Adaptive Purge in MariaDB
If you are using MariaDB for some time now you may have heard about adaptive flushing. “Adaptive” refers to a behavior where-in the algorithm auto-tunes itself based on certain parameters. In the new-generation world, it is called an “AI-based algorithm”. The same concept is now being applied to purge. Purge is a critical and resource-consuming operation so scheduling of purge along with user workload needs to be balanced. This is what exactly adaptive purge would do.
A quick note on purge
MySQL/MariaDB doesn’t immediately delete the data. Data is marked for delete and updated data is placed in the mainline tree. Old data is copied over to UNDO logs. This is needed to support multi-version concurrency control (further details are beyond the scope of this blog so you can always read details here).
These old copies needs to be cleaned/removed/purged once there is no active transactions referring to it. This is done by the purge operations in the background. There are dedicated purge thread(s) meant to do this operation. Configurable using innodb_purge_threads (default=4/max=32).
If purge is being done aggressively along with the active user workload, the latter will start seeing effects like jitter, reduced performance, etc.. Let’s see how adaptive purge could help solve these issues.
Benchmarking purge with user workload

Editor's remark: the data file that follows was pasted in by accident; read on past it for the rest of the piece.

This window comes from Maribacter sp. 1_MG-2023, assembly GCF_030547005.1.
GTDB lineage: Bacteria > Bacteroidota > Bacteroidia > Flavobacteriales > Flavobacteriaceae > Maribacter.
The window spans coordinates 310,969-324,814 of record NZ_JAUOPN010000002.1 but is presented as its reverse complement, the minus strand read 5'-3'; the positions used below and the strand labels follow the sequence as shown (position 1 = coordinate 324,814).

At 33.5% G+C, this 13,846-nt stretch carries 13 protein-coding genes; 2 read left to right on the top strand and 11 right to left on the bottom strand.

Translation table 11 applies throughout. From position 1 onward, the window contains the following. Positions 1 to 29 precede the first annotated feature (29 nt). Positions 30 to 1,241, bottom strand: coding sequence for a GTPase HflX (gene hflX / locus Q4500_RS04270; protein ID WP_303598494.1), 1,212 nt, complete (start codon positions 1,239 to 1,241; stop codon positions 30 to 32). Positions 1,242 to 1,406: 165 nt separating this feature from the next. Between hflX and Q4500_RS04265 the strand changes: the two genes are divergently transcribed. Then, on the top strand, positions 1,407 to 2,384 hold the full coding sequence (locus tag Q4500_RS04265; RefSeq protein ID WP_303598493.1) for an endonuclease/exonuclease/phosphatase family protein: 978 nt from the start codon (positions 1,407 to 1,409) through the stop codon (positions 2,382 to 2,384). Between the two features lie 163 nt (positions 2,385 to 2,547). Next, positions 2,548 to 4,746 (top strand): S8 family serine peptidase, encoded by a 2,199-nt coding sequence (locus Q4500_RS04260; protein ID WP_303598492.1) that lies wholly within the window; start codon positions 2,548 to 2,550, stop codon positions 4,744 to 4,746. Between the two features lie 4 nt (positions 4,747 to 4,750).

- MariaDB Server 10.6.4 (GA; without adaptive purge)
- MariaDB Server 10.6.5 (trunk work-in-progress; with adaptive purge folded)
- Machine Configuration:
- ARM: 24 vCPU (2 NUMA) ARM Kunpeng 920 CPU @ 2.6 Ghz
- X86: 24 vCPU (2 NUMA) Intel(R) Xeon(R) Gold 6151 CPU @ 3.00GHz
- Disk: read/write 350 MB/sec
- Workload :
- sysbench: test: oltp-update-index, scalability: 128, pattern: uniform
- 5 rounds 300 seconds each is executed with a 20-sec gap between each round.
- In parallel, history length is tracked.
- Server configuration: here (+ innodb_purge_threads=4 (default)).
- Data: 35GB
Benchmark (without adaptive purge):
- In both cases (arm and x86) user workloads continues to show a lot of jitters with tps occasionally touching 0. history-length is kept in check that suggests an aggressive purge is taking place.
- Given the workload is user-workload the jitter with tps touching 0 is least expected and that needs to be improved. Investigative analysis showed that aggressive background purge continues to generate a lot of redo that puts pressure on redo log filling it fast and once the threshold is crossed furious flushing starts causing jitter with user workload.
- Here an important decision needs to be made. If we have limited resources, active workload (like user workload) needs to get priority in using it and passive workload (like purge) could be delayed or throttled to a level so that the mainline performance is not affected.
Adaptive Purge (part of MariaDB-10.6.5)